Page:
Title: Cell motility enables stem cell density-dependent feedback and spatial order during resizing of an adult organ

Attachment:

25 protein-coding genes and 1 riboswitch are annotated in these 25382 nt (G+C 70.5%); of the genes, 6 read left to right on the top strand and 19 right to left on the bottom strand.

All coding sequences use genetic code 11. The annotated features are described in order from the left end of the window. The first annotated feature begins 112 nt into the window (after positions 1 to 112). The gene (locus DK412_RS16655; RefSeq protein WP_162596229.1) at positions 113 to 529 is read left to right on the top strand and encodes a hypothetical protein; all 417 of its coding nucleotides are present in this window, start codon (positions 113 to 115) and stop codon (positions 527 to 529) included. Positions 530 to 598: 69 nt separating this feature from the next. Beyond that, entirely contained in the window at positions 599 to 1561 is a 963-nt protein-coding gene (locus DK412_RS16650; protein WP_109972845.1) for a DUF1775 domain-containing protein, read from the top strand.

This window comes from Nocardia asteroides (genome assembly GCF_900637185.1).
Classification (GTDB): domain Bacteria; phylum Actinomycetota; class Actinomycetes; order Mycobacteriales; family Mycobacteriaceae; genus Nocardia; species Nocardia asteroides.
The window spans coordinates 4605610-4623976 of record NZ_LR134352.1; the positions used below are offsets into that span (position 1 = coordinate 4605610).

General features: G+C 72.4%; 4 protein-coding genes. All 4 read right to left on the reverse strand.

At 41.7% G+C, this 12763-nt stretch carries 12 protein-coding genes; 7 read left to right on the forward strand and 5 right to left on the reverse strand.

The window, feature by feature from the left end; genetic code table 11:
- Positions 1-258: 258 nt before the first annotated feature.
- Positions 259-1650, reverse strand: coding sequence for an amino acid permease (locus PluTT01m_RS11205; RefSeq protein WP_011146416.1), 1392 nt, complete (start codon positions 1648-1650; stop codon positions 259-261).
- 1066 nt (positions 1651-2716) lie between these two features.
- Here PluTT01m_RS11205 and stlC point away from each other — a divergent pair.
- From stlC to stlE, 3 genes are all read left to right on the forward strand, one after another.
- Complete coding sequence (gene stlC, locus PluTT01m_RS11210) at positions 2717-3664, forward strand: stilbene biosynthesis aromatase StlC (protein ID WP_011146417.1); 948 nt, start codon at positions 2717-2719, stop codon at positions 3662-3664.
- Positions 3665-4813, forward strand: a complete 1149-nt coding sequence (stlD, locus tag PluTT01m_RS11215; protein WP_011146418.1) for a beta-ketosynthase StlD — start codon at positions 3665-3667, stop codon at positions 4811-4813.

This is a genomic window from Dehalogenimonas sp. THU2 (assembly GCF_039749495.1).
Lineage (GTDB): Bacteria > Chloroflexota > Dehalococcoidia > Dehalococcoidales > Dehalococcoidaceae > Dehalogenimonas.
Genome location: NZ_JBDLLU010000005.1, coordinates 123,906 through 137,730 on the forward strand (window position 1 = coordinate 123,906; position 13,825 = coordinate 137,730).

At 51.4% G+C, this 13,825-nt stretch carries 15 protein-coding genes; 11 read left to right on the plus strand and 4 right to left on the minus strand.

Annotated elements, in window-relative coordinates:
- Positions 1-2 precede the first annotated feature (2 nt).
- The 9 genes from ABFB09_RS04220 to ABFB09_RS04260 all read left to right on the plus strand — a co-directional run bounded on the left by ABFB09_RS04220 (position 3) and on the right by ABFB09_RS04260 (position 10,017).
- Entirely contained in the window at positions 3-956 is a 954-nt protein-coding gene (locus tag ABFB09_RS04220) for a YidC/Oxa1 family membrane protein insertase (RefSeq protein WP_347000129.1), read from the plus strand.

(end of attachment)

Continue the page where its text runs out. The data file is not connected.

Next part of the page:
Abstract: How do tissues that are made up of multiple cell types regulate its various cell populations? In particular, many stem cell-based tissues can resize drastically due to changing external input; for example, muscles expand when animals exercise, and guts expand when animals eat. Often, the resizing dynamics involve an interplay between different cell types. Using the intestine of the fruit fly, I study cellular behaviors and dynamics that regulate cell populations during tissue resizing. Specifically, the fly gut expands four-fold in the number of mature cells and, proportionally, the number of stem cells when the animal eats. I will present a biophysical model of the fly gut that captures this resizing. Importantly, using a differential equations description of growth, the experimental kinetics of growth can be recapitulated by a description of feedback that depends on stem cell density. A 2D simulation reveals that both this feedback and stem cell scaling can be achieved as long as stem cells exhibit a large enough amplitude of random cellular motion (`stem cell motility') and explore a large enough `territory' in their lifetime. The notion that individual cells can obtain feedback information from the tissue by physically moving through it is suggested by live-imaging experiments. Here, we see that stem cells are indeed motile in the fly gut, as cells show morphological signatures of active crawling. Intriguingly, in the real system, we also see that stem cells have an ordered spatial distribution. Here, genetic disruption of proteins associated with motility also disrupts the spatial order of stem cells, suggesting that cell motility is needed for order. Together, these models and experiments involving cell motility point to a view that stem cells in solid tissues regulate their own populations and the overall tissue by physical exploration of nearby space.
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